Civil rights activists recognized upon 50th anniversary of voting rights movement
Congressman Brian Higgins joined members of the House of Representatives in approving H.R. 431, legislation to award a Congressional Gold Medal to the foot soldiers who participated in "Bloody Sunday," "Turnaround Tuesday," or the final Selma to Montgomery voting rights march in March of 1965, which served as a catalyst for the Voting Rights Act of 1965.
Higgins is an original cosponsor of the bill, which was introduced by Rep. Terri Sewell of Alabama.
In March 1965, civil rights activists led three separate marches between Selma and Montgomery, Alabama, in protest against the denial of African-Americans' right to vote. As a result, in August of that year, Congress passed and President Johnson signed into law the Voting Rights Act of 1965. This year marks the 50th anniversary.
In April of 2013, Higgins joined Congressman John Lewis, one of the original foot soldiers, to trace the steps of activists and recognize the bravery of those who crossed the Edmund Pettus Bridge in Selma, Alabama, on "Bloody Sunday."
Higgins spoke in support of the legislation on the House Floor:
"Mr. speaker, I rise today to honor those, who in the face of violent opposition, bravely stood for what was right. This March will mark the 50th anniversary of 'Bloody Sunday,' 'Turnaround Tuesday' and the final Selma to Montgomery voting rights march.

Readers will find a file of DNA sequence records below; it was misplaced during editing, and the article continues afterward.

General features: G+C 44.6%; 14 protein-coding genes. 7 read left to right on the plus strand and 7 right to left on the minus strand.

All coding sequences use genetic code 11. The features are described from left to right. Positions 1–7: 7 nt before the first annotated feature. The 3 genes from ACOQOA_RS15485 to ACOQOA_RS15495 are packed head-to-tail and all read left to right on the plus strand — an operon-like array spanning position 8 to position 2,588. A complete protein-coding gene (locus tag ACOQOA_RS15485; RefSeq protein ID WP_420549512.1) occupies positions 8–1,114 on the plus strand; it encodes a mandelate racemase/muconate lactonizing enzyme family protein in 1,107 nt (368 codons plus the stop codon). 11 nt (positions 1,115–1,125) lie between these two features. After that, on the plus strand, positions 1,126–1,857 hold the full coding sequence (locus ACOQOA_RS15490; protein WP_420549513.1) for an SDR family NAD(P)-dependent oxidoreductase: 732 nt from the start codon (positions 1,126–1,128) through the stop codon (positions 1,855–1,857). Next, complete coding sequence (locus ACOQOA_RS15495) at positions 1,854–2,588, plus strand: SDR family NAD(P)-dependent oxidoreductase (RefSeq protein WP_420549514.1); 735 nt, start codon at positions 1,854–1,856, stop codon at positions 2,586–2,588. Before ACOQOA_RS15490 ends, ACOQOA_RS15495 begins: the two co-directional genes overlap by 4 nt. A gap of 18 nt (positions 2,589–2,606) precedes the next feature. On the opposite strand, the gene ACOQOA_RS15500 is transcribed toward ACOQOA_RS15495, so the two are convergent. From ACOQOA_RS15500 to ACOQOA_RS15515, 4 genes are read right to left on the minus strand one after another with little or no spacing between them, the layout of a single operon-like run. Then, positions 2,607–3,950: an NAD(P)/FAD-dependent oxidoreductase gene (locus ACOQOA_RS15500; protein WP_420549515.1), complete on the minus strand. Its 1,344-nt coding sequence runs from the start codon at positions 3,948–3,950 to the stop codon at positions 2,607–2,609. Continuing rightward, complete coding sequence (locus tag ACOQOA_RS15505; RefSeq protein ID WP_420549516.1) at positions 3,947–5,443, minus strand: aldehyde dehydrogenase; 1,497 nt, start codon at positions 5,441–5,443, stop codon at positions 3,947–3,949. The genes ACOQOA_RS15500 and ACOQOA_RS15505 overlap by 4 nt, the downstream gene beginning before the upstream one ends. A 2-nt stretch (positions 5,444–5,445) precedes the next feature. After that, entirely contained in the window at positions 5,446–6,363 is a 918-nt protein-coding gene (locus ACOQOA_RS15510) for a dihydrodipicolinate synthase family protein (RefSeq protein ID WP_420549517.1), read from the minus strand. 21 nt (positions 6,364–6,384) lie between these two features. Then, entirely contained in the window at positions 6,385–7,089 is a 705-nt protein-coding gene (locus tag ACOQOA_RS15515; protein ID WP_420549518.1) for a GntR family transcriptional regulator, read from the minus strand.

"In 2013, I had the honor of joining Congressman John Lewis to visit some of these historic sites, including the Edmund Pettus Bridge where nearly 8,000 foot soldiers marched to demonstrate against the denial of African-Americans' right to vote.
"The sacrifice and perseverance of the Selma foot soldiers inspired the nation and, in August of that year, the Voting Rights Act of 1965 was signed into law.
"As we continue to celebrate Black History Month, I, along with many of my colleagues, am a proud original cosponsor of H.R. 431, which would award the highest civilian honor, the Congressional Gold Medal, to the foot soldiers of the voting rights movement.
"The bravery of the civil rights activists demonstrated half a century ago was remarkable, but we must not forget how much still needs to be done."